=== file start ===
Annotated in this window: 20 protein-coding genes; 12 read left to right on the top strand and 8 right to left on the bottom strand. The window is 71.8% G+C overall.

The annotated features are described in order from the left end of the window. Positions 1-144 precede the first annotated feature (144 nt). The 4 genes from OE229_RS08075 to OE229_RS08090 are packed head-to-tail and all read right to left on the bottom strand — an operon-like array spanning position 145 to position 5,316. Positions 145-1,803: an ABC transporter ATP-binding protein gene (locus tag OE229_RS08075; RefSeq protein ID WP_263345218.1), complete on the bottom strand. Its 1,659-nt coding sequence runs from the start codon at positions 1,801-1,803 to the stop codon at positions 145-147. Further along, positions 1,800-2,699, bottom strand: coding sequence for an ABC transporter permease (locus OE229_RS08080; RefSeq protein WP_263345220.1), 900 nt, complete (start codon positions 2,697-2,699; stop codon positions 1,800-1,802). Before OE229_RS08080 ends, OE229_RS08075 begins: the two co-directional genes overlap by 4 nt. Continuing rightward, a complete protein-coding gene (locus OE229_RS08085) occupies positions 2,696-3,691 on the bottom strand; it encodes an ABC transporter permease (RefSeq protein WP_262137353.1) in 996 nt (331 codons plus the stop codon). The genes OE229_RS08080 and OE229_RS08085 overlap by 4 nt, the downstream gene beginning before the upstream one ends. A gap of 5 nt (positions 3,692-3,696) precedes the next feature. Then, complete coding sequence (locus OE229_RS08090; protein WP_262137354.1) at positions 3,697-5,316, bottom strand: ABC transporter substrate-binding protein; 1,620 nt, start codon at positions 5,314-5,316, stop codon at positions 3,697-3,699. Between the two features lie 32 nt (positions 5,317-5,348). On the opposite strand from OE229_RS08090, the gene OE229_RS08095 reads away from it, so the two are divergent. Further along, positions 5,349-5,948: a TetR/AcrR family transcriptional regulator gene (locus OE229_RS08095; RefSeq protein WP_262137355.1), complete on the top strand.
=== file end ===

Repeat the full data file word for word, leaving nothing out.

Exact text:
Annotated in this window: 20 protein-coding genes; 12 read left to right on the top strand and 8 right to left on the bottom strand. The window is 71.8% G+C overall.

The annotated features are described in order from the left end of the window. Positions 1-144 precede the first annotated feature (144 nt). The 4 genes from OE229_RS08075 to OE229_RS08090 are packed head-to-tail and all read right to left on the bottom strand — an operon-like array spanning position 145 to position 5,316. Positions 145-1,803: an ABC transporter ATP-binding protein gene (locus tag OE229_RS08075; RefSeq protein ID WP_263345218.1), complete on the bottom strand. Its 1,659-nt coding sequence runs from the start codon at positions 1,801-1,803 to the stop codon at positions 145-147. Further along, positions 1,800-2,699, bottom strand: coding sequence for an ABC transporter permease (locus OE229_RS08080; RefSeq protein WP_263345220.1), 900 nt, complete (start codon positions 2,697-2,699; stop codon positions 1,800-1,802). Before OE229_RS08080 ends, OE229_RS08075 begins: the two co-directional genes overlap by 4 nt. Continuing rightward, a complete protein-coding gene (locus OE229_RS08085) occupies positions 2,696-3,691 on the bottom strand; it encodes an ABC transporter permease (RefSeq protein WP_262137353.1) in 996 nt (331 codons plus the stop codon). The genes OE229_RS08080 and OE229_RS08085 overlap by 4 nt, the downstream gene beginning before the upstream one ends. A gap of 5 nt (positions 3,692-3,696) precedes the next feature. Then, complete coding sequence (locus OE229_RS08090; protein WP_262137354.1) at positions 3,697-5,316, bottom strand: ABC transporter substrate-binding protein; 1,620 nt, start codon at positions 5,314-5,316, stop codon at positions 3,697-3,699. Between the two features lie 32 nt (positions 5,317-5,348). On the opposite strand from OE229_RS08090, the gene OE229_RS08095 reads away from it, so the two are divergent. Further along, positions 5,349-5,948: a TetR/AcrR family transcriptional regulator gene (locus OE229_RS08095; RefSeq protein WP_262137355.1), complete on the top strand.